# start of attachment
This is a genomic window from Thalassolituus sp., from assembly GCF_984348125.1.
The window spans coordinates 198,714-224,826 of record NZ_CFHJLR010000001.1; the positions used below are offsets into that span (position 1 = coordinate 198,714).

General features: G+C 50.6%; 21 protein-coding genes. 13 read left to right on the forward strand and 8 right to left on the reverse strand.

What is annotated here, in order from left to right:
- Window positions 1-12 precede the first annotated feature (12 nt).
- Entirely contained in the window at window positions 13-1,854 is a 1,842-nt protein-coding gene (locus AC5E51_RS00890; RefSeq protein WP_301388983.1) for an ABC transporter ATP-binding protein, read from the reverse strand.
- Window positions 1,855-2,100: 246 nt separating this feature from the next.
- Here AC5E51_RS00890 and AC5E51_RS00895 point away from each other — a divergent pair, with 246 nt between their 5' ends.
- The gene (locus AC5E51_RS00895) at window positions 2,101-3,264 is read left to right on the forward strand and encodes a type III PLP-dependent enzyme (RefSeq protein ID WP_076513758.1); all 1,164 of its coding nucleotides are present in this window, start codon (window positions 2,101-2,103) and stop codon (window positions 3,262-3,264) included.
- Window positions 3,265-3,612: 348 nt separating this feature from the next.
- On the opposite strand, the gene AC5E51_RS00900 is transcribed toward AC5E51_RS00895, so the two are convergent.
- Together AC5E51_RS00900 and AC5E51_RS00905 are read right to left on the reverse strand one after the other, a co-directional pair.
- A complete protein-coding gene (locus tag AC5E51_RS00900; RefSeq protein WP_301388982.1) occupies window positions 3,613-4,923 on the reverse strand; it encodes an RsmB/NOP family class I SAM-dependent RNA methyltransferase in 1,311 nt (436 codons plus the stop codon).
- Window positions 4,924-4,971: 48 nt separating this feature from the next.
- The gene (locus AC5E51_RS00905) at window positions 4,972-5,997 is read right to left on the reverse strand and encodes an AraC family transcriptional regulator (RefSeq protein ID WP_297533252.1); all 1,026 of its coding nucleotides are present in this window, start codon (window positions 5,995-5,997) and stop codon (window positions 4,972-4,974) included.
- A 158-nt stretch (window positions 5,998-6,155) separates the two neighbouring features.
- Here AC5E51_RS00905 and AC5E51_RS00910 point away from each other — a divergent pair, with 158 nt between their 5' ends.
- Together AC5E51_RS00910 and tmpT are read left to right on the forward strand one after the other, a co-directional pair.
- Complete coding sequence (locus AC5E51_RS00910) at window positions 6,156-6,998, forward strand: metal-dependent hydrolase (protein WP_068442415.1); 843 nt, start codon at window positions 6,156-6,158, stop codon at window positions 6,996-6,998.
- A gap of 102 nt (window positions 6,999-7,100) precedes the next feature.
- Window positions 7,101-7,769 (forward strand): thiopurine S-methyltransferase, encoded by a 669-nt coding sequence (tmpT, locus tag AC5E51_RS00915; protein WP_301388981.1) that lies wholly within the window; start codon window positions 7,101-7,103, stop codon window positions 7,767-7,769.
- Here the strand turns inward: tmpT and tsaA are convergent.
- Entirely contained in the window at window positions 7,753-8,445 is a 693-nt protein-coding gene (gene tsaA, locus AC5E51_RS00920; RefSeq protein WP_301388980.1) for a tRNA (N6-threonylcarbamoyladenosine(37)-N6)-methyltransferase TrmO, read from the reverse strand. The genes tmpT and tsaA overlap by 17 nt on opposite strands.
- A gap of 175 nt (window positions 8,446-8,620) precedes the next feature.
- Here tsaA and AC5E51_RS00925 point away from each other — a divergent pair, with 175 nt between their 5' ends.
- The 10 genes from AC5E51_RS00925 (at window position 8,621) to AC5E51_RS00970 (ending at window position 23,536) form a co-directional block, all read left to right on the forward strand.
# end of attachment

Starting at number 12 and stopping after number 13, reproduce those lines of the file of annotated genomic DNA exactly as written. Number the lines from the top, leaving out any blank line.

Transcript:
- Together AC5E51_RS00900 and AC5E51_RS00905 are read right to left on the reverse strand one after the other, a co-directional pair.
- A complete protein-coding gene (locus tag AC5E51_RS00900; RefSeq protein WP_301388982.1) occupies window positions 3,613-4,923 on the reverse strand; it encodes an RsmB/NOP family class I SAM-dependent RNA methyltransferase in 1,311 nt (436 codons plus the stop codon).